How to negotiate the noise and intrusions of an open-plan office

With private offices all but history, we must hide behind plants and filing cabinets

Study after study suggest open-plan offices make employees more miserable, more ill, less friendly and less productive but they’re much cheaper and so they’re here to stay.

Study after study suggest open-plan offices make employees more miserable, more ill, less friendly and less productive but they’re much cheaper and so they’re here to stay.

 

This week I discovered three new things.

The battery life on the latest Apple MacBook Pro laptop is not bad. A British man on a stag do has swum across the Hoover Dam, and it is easier than you think to sit on a big inflated ball all day instead of a chair.

I did not intend to learn any of this. But I sit in an open-plan office, as I have for most of my working life, and these subjects are what my colleagues and I have been talking about this week.

When open-plan fans gush about the creative exchange of ideas unleashed when workers share a desk, I am fairly sure this is not what they have in mind. I am even more sure that a lot of my colleagues would swap their desks for an office with a door in an instant, especially if they sit near someone like me: easily distracted, sometimes loud and prone to pester people for a chat whenever I feel like it.

The dispiriting nature of the open-plan office has arisen, over canapés, at three events I attended in the past two weeks in London, where a surprisingly large number of organisations seem to be on the move. Bloomberg is shifting to a new building not far from the Bank of England. The US embassy is heading to a new home south of the river. And the FT is going north back to its old home of Bracken House near St Paul’s Cathedral.

A number of smaller companies are also upping sticks. And in almost every case I have come across, there has been a great deal of moaning about the number of individual offices being eliminated as part of the move.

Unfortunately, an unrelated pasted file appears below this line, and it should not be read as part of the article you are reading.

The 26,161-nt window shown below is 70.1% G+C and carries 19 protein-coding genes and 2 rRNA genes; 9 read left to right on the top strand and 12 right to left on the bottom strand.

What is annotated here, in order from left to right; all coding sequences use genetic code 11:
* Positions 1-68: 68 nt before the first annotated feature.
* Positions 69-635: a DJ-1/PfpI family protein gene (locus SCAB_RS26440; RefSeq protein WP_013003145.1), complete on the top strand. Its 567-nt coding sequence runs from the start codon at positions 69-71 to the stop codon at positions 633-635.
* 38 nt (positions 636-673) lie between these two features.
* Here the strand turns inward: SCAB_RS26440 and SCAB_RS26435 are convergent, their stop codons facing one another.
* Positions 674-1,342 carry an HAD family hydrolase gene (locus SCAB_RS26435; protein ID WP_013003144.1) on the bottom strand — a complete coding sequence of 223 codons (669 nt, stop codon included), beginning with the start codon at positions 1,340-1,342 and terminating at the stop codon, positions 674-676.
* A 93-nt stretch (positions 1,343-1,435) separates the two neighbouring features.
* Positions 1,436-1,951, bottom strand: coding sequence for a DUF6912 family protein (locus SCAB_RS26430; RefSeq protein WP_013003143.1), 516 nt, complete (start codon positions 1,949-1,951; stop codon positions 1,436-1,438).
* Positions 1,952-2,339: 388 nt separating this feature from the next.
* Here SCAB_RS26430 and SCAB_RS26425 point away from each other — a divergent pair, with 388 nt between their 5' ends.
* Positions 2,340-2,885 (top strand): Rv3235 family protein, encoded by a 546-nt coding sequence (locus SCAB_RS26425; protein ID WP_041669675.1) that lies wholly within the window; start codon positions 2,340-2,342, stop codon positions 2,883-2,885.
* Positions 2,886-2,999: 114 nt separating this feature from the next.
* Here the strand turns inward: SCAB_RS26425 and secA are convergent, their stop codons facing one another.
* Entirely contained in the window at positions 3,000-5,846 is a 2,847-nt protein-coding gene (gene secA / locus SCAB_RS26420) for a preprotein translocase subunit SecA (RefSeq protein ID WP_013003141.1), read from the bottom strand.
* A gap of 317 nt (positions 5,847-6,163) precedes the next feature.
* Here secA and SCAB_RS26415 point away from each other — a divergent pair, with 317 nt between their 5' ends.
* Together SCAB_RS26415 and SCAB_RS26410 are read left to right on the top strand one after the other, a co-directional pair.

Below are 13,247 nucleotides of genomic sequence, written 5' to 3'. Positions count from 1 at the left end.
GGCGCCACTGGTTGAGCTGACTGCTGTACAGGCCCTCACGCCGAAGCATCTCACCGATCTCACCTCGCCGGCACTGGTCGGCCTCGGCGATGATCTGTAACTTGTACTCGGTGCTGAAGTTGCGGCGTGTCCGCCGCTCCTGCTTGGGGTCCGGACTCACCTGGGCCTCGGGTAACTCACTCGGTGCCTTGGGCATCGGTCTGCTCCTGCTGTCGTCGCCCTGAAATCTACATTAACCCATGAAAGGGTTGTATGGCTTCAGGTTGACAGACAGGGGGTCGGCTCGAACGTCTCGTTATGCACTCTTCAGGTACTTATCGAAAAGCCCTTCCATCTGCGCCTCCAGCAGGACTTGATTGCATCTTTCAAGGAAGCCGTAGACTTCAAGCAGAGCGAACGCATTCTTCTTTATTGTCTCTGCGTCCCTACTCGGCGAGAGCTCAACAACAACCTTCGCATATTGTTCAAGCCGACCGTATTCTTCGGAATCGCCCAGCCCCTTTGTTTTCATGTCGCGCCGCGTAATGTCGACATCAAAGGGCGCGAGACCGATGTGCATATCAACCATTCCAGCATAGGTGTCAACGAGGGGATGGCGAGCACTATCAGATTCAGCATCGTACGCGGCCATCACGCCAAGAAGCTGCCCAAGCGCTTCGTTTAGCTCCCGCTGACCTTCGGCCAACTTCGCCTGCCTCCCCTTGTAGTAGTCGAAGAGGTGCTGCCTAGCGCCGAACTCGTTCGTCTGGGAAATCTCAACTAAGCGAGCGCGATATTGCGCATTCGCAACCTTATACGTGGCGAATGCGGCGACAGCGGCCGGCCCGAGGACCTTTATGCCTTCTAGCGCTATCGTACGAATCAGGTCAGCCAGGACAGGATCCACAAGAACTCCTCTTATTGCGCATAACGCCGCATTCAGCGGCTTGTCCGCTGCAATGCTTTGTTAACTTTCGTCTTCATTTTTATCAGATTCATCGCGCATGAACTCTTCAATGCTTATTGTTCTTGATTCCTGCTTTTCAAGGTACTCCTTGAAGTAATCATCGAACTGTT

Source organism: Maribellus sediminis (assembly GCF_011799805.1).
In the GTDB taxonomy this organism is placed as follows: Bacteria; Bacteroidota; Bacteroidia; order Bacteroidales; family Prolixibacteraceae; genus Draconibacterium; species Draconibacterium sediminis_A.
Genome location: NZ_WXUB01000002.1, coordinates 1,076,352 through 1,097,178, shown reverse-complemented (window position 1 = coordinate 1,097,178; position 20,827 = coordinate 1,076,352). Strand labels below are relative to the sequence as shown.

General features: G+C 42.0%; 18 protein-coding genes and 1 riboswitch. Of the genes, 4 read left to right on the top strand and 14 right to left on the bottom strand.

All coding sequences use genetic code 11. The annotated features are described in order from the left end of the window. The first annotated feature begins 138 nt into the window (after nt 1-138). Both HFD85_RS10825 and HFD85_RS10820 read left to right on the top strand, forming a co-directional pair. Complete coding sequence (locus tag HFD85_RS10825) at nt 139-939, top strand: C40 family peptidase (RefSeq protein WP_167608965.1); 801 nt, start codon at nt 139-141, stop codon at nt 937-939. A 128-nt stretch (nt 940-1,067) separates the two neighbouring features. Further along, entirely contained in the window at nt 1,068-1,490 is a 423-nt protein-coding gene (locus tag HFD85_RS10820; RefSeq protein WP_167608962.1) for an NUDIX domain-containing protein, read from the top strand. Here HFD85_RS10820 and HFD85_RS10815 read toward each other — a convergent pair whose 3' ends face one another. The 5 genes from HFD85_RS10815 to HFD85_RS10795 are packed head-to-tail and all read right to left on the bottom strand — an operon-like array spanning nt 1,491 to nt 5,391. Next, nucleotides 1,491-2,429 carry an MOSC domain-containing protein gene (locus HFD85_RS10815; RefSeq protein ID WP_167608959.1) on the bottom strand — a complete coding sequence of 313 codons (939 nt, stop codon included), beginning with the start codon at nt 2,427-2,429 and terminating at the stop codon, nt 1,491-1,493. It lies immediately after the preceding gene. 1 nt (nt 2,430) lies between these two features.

Miserable and unfriendly

“My employees are furious with me,” groaned one chief executive, whose company was about to lose private offices – including his own – in a move.

He had no intention of changing course, which makes him bang on trend. The open-plan office continues to spread doggedly, despite study after study suggesting it makes employees more miserable, more ill, less friendly and less productive.

Forget any hope of salvation. A mass return to the individual office is “highly unlikely”, according to Jungsoo Kim, a building environment researcher at Sydney university, because open-plan is so much cheaper.

A study he co-authored last year showed that office accommodation can be the second-highest cost after salaries for many companies, adding up to as much as $20,000 a year per workstation in cities such as London. Unsurprisingly, the average space allotted to each worker has plunged in the past 20 years.

So what to do? It seems only fair that if a company is determined to inflict this woe on its workers, it should observe some basic rules to help people survive open-plan life.

First, confine the boss to an office. The urge that some chief executives feel to sit among their minions is understandable. It allows closer surveillance of staff, gives the misleading impression of equality and has a number of prominent fans, including Facebook’s Mark Zuckerberg. But this regrettable fashion has spread far beyond Silicon Valley.

Earshot of boss

“I sit next to the customer service and social media teams,” blogged Pret A Manger’s chief executive, Clive Schlee, after his sandwich chain company moved address late last year to new digs without any individual offices. This may suit Mr Schlee. But what about everyone in customer service? Sitting within earshot of the boss requires inhuman levels of vigilance and only adds to stress levels already high enough in open offices.

Second, take extra care not to let under-performers have the best desks. Many open-plan designs still retain a few private offices for senior staff. Putting a loafer in one makes more diligent colleagues outside resentful and often encourages worse loafing.

Third, encourage staff to turn any available objects into makeshift ramparts. Filing cabinets, piles of reports and office plants – all should be deployed to dampen noise and deter the unwanted incursions that make it so hard for people to concentrate. This means dropping petty rules about clean desktops and anything else deterring such defences.

Finally, devote as much space as possible to refuges where all noise is outlawed and remember that when people come to work, there is one thing most of them really want to do: work. – Copyright The Financial Times Limited 2017

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